Evgenii Ivanovich Zamiatin
Evgenii Zamiatin, USSR Author.
Zamiatin, Evgenii was born on January 20, 1884 in Lebedian’, near Lipetsk.
Educated at Voronezh High School, 1902.
Trained as a shipbuilder at the Petersburg Technological Institute. Took part in the 1905 Revolution. First appeared in print, 1908.
Became widely known with his novel Uezdnoe, 1913, satirizing Russian provincial life. Before the 1917 Revolution, member of the Bolshevik Party. During World War I, sent as a naval engineer to England, March 1916, to inspect ice-breakers ordered for the Russian Navy.
Returned, Sep. 1917. Wrote a satire on England, Ostrovitiane, 1918. After the Revolution 1917, one of the most influential modern writers in Russia. Active as a writer and lecturer on Russian literature during the revolutionary years.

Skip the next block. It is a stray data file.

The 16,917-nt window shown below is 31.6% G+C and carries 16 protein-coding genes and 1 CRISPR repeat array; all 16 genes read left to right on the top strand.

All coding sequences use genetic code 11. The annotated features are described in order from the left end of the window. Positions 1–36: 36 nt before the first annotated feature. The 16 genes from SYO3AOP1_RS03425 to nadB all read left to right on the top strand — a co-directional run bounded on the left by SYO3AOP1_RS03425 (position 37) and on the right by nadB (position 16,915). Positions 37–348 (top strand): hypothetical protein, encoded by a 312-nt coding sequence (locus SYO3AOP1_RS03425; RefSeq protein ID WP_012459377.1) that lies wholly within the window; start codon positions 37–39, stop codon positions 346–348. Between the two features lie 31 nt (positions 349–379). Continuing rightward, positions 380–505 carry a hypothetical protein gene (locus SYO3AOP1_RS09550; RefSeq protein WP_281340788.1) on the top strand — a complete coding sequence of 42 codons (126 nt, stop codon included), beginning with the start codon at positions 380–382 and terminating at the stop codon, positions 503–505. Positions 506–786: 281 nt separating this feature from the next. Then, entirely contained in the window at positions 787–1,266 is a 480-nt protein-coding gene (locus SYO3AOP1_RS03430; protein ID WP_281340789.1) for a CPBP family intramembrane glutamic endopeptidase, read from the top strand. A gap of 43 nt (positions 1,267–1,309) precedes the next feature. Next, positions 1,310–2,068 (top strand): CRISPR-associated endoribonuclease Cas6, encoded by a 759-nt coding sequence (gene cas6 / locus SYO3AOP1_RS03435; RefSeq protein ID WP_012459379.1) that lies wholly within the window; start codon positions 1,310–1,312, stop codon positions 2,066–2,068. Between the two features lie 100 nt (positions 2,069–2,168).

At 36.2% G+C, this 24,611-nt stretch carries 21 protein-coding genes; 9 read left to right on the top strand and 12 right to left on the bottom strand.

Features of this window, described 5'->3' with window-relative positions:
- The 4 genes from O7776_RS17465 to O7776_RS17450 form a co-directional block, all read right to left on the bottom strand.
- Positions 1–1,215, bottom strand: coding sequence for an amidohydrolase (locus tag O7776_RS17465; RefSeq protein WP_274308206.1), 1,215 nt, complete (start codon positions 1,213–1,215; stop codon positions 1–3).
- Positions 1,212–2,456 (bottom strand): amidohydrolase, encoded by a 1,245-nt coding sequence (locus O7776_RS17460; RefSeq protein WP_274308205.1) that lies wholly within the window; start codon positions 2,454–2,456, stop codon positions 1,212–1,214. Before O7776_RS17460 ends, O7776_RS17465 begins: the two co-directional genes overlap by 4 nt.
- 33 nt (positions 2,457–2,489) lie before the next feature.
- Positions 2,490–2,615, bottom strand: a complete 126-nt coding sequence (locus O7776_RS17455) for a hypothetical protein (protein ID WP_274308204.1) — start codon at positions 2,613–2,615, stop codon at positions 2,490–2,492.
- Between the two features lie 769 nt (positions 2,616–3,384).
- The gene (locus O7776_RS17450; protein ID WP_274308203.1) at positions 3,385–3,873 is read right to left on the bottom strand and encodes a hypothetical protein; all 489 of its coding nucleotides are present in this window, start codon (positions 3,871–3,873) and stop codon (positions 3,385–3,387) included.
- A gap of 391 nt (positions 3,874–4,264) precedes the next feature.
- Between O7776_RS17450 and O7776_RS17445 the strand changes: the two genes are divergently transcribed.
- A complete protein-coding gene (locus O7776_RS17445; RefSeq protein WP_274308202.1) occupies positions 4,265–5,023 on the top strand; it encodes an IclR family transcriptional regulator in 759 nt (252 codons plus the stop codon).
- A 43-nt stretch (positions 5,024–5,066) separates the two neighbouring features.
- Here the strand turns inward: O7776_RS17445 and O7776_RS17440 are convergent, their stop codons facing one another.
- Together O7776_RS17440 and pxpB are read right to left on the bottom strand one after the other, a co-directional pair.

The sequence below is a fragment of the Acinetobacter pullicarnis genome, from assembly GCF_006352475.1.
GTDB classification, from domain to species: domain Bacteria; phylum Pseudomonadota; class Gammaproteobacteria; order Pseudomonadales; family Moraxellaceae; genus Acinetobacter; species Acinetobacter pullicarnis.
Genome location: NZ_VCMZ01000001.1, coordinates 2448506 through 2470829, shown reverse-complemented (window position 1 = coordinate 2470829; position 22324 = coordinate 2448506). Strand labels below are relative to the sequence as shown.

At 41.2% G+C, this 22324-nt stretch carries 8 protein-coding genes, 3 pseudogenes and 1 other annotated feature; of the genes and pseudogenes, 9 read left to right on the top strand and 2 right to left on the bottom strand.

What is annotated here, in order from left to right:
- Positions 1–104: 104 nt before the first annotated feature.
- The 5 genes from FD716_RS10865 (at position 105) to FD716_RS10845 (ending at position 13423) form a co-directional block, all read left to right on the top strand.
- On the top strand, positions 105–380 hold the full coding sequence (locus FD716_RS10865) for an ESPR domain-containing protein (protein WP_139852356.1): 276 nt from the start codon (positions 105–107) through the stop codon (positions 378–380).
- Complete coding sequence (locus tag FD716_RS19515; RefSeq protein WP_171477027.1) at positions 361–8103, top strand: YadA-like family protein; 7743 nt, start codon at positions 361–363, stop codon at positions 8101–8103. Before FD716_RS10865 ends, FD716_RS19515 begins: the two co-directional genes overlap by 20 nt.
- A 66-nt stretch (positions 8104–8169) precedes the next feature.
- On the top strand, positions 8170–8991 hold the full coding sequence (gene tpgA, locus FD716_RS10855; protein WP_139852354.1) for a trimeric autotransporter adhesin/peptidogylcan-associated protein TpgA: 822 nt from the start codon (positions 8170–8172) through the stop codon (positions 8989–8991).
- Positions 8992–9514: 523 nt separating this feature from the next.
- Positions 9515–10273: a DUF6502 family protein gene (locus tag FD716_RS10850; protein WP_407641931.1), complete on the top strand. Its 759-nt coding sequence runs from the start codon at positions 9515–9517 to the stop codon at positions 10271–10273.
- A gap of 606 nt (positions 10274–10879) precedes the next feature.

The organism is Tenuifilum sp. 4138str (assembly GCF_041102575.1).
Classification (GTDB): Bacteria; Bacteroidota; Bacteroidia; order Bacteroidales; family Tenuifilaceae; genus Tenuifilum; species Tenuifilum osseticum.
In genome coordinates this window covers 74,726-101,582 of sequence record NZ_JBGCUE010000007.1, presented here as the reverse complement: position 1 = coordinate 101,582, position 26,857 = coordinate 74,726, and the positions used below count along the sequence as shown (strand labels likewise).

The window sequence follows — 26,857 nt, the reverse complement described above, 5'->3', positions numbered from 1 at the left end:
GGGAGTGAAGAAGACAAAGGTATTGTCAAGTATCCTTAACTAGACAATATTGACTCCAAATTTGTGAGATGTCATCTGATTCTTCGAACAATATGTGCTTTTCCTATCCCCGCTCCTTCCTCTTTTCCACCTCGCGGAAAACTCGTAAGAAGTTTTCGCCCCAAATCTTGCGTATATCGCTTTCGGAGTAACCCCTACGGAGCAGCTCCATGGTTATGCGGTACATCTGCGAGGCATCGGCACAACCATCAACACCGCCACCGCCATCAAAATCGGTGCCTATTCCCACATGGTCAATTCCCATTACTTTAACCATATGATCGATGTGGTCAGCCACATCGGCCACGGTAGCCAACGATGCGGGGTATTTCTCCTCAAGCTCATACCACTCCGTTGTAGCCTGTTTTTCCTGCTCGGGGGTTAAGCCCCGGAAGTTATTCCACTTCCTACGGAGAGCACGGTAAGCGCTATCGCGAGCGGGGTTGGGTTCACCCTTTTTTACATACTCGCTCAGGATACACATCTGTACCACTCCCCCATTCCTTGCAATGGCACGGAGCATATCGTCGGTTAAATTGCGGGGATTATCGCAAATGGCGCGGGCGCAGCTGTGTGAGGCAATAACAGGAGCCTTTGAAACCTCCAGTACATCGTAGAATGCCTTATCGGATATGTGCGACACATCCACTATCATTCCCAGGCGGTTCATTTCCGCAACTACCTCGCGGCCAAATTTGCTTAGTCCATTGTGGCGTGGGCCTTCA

Became profoundly disillusioned, and wrote about the return to caveman existence, coining the famous phrase ‘I am afraid Russian literature has only one future-its past’. In 1920, wrote the anti-utopian novel We (My), which was never published in the USSR (English translation published in the USA, 1924, French publication, 1929), and which may have given Orwell the idea for 1984. Became completely isolated after that, and wrote a personal appeal to Stalin for permission to emigrate, 1931.
Was allowed to go abroad,
1932. Settled in France. Defended the position of the writer as an eternal heretic.